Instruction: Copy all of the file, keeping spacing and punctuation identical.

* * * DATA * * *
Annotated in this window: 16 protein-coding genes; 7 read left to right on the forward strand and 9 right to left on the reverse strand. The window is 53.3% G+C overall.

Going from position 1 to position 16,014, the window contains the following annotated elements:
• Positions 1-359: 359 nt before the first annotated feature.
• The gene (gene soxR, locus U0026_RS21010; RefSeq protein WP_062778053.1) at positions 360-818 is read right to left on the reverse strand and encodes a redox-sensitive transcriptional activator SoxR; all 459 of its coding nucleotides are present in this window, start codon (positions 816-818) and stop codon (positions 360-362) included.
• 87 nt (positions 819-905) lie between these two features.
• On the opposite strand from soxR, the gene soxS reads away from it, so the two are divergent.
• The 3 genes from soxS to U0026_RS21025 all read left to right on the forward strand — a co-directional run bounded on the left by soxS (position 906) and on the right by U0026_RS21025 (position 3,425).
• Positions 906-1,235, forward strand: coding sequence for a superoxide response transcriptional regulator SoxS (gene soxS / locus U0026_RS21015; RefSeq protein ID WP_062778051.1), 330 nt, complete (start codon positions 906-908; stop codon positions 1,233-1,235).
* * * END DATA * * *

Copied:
Annotated in this window: 16 protein-coding genes; 7 read left to right on the forward strand and 9 right to left on the reverse strand. The window is 53.3% G+C overall.

Going from position 1 to position 16,014, the window contains the following annotated elements:
• Positions 1-359: 359 nt before the first annotated feature.
• The gene (gene soxR, locus U0026_RS21010; RefSeq protein WP_062778053.1) at positions 360-818 is read right to left on the reverse strand and encodes a redox-sensitive transcriptional activator SoxR; all 459 of its coding nucleotides are present in this window, start codon (positions 816-818) and stop codon (positions 360-362) included.
• 87 nt (positions 819-905) lie between these two features.
• On the opposite strand from soxR, the gene soxS reads away from it, so the two are divergent.
• The 3 genes from soxS to U0026_RS21025 all read left to right on the forward strand — a co-directional run bounded on the left by soxS (position 906) and on the right by U0026_RS21025 (position 3,425).
• Positions 906-1,235, forward strand: coding sequence for a superoxide response transcriptional regulator SoxS (gene soxS / locus U0026_RS21015; RefSeq protein ID WP_062778051.1), 330 nt, complete (start codon positions 906-908; stop codon positions 1,233-1,235).